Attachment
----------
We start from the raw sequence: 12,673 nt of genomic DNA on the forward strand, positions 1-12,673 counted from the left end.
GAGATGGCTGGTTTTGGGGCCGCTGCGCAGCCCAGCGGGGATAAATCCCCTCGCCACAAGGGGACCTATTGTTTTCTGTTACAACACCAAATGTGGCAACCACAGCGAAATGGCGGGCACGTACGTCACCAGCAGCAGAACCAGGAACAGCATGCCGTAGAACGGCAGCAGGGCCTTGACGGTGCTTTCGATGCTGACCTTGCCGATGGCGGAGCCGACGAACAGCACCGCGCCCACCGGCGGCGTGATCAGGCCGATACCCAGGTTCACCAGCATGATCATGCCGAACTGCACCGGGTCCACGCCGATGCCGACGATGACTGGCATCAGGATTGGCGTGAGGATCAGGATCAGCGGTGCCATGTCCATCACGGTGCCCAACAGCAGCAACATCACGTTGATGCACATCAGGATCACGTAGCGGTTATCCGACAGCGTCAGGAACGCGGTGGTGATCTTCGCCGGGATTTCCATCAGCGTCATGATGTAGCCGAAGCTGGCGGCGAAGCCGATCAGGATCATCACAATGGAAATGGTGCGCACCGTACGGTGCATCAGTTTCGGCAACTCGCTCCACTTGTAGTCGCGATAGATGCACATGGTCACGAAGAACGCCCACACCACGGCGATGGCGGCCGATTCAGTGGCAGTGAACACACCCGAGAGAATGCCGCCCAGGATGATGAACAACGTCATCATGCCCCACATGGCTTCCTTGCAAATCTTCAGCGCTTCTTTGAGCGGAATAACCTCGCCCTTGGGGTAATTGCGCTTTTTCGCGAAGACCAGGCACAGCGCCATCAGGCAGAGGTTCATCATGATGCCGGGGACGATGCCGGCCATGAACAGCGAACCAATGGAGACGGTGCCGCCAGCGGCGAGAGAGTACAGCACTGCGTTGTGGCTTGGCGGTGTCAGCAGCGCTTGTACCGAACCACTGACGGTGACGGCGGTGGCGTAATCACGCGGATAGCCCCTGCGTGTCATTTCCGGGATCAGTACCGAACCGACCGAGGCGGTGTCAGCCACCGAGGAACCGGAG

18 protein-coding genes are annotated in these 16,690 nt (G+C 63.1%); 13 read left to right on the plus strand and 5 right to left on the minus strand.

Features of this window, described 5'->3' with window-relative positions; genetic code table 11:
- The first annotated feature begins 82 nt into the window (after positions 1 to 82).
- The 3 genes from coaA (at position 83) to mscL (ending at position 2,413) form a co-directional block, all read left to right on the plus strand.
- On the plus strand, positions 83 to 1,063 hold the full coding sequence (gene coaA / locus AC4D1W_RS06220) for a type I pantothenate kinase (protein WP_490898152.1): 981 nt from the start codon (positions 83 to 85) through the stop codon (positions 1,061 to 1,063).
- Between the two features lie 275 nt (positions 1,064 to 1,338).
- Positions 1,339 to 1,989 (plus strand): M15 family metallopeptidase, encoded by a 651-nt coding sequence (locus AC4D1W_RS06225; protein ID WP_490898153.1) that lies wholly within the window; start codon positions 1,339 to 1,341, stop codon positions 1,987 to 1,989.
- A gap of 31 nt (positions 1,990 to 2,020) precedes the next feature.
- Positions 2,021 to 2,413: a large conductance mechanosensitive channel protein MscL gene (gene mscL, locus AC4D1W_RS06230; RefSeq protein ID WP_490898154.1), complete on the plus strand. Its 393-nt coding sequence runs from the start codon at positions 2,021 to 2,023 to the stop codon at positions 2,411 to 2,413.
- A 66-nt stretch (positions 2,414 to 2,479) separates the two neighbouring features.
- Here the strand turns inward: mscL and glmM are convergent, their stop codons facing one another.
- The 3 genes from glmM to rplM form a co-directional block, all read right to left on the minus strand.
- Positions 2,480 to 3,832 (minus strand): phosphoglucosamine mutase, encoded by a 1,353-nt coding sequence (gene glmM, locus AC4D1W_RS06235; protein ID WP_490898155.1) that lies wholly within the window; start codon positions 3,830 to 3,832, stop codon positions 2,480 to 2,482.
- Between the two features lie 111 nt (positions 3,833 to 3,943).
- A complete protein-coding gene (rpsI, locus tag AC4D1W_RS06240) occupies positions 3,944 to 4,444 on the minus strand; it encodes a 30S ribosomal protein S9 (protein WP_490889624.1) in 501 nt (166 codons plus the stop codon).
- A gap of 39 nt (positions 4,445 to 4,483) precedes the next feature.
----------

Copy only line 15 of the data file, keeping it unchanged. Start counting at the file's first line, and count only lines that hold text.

- Positions 2,480 to 3,832 (minus strand): phosphoglucosamine mutase, encoded by a 1,353-nt coding sequence (gene glmM, locus AC4D1W_RS06235; protein ID WP_490898155.1) that lies wholly within the window; start codon positions 3,830 to 3,832, stop codon positions 2,480 to 2,482.